3. The phase interpolator of claim 2, wherein said desired slope is approximately between the value of the delay between consecutive clock edges and twice the value of the delay between consecutive clock edges.
4. The phase interpolator of claim 1, wherein said phase interpolator generates a signal having a desired phase between a phase of two applied input signals.
5. The phase interpolator of claim 1, wherein said bias signal is generated by a bias control stage based on a bias control code, wherein said bias control code is an N bit value and said variable slope unit provides 2N possible slope settings.
6. The phase interpolator of claim 1, wherein said bias signal is also applied to said interpolator.
7. The phase interpolator of claim 1, wherein said variable slope units comprise a buffer.
8. A method fox generating a signal having a desired phase between a phase of two applied input signals, comprising:
delaying a clock signal to provide at least two interpolation signals each having an associated phase;
varying the slope of each of said at least two interpolation signals based on a bias signal that is varied based on a data rate of said at least two interpolation signals; and
processing said at least two interpolation signals to generate an interpolated clock signal.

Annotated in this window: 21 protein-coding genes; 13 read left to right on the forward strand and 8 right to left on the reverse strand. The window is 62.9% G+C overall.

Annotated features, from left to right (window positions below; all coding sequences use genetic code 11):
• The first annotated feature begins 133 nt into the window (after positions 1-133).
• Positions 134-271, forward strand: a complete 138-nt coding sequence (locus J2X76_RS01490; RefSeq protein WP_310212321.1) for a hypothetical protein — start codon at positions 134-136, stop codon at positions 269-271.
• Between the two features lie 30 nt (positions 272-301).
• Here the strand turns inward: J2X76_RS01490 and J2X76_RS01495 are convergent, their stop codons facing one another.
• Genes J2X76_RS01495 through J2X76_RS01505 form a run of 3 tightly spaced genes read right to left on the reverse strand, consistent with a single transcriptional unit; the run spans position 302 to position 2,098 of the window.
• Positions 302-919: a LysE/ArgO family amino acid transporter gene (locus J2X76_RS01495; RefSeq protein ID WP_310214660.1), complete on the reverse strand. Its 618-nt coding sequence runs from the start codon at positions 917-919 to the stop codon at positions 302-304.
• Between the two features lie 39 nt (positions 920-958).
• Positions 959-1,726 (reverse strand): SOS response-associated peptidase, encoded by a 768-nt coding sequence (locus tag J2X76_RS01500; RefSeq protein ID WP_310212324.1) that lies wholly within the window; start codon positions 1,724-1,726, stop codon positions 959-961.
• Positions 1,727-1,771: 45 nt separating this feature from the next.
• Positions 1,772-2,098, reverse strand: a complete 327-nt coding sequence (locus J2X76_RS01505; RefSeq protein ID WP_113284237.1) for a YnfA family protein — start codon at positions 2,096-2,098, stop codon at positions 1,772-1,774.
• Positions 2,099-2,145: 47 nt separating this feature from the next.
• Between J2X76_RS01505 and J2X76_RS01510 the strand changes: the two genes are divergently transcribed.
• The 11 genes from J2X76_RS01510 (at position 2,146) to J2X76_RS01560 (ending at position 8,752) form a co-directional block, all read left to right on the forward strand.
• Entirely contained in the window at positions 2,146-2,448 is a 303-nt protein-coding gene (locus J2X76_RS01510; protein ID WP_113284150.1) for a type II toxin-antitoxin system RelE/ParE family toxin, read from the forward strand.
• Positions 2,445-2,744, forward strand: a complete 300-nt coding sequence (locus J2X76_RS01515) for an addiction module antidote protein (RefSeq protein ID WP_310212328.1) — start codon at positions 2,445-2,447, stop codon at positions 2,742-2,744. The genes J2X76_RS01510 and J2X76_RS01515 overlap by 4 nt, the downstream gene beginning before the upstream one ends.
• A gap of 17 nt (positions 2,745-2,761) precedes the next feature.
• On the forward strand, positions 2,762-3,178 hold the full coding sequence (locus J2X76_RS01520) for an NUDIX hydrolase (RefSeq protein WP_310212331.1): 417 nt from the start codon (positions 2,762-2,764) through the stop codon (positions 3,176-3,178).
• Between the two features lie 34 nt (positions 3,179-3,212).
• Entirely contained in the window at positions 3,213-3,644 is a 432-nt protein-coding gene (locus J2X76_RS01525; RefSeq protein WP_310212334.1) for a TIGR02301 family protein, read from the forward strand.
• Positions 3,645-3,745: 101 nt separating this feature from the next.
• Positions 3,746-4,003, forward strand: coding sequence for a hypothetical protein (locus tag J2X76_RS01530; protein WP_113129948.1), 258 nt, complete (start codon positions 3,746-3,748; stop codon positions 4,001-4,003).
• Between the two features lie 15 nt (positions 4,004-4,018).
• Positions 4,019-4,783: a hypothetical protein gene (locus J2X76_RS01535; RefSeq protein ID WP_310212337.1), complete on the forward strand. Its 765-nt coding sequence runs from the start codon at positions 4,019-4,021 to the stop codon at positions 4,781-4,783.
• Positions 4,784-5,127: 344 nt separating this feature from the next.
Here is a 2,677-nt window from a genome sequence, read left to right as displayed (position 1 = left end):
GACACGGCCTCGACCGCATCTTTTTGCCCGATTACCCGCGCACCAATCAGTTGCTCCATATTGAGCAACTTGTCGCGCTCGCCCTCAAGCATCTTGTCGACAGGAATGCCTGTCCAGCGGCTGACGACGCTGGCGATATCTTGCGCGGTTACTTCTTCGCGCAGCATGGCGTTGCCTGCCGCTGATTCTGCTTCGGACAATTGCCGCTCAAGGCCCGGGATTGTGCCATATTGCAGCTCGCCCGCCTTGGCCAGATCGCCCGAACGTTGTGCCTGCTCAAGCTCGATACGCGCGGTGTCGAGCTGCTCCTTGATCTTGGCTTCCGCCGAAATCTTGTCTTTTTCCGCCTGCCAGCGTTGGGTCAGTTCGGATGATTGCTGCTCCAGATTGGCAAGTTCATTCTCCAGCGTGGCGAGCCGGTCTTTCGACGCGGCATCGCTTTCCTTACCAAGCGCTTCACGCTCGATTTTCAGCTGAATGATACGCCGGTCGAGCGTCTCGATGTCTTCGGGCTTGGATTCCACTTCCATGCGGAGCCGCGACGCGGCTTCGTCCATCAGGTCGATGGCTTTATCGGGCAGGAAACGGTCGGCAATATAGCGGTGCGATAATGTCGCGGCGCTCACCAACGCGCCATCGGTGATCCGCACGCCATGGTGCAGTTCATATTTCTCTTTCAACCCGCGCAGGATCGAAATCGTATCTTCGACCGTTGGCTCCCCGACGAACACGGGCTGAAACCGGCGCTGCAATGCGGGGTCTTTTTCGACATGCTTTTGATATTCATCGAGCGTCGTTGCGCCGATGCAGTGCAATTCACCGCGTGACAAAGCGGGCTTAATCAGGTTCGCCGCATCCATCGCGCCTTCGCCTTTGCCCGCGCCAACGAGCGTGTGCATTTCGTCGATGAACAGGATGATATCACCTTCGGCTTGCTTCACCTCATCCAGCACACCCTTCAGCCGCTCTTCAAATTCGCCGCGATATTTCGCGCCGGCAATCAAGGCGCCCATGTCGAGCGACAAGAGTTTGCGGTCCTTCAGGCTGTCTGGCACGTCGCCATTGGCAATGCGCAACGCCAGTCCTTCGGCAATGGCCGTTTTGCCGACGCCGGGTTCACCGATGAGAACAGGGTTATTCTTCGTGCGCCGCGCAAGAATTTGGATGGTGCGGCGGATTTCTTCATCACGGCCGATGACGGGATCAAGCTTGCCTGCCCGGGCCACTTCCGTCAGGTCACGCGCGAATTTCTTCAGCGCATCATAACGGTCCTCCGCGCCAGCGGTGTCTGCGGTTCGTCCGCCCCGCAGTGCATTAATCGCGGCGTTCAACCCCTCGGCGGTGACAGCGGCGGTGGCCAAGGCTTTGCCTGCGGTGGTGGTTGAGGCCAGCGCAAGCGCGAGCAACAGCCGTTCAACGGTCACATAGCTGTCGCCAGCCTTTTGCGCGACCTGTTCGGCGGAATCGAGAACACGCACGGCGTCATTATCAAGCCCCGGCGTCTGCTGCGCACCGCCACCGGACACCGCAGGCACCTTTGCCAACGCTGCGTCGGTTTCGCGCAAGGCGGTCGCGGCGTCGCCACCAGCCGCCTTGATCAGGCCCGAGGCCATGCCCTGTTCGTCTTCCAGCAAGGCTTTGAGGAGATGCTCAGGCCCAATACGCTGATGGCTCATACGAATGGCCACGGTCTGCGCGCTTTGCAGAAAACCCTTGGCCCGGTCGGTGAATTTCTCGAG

9. The method of claim 8, wherein said slope is varied to maintain a is desired slope of clock edges associated with said at least two interpolation signals.
10. The method of claim 9, wherein said desired slope is approximately between the value of the delay between consecutive clock edges and twice the value of the delay between consecutive clock edges.
11. The method of claim 8, wherein said phase interpolator generates a signal having a desired phase between a phase of two applied input signals.
12. The method of claim 8, wherein a said bias signal is generated by a bias control stage based on a bias control code, wherein said bias control code is an N bit value and said varying step provides 2N possible slope settings.
13. The method of claim 8, wherein said bias signal is also applied to said interpolator.
14. An integrated circuit, comprising:
a phase interpolator, comprising:
at least one delay element to provide at least two interpolation signals each having an associated phase;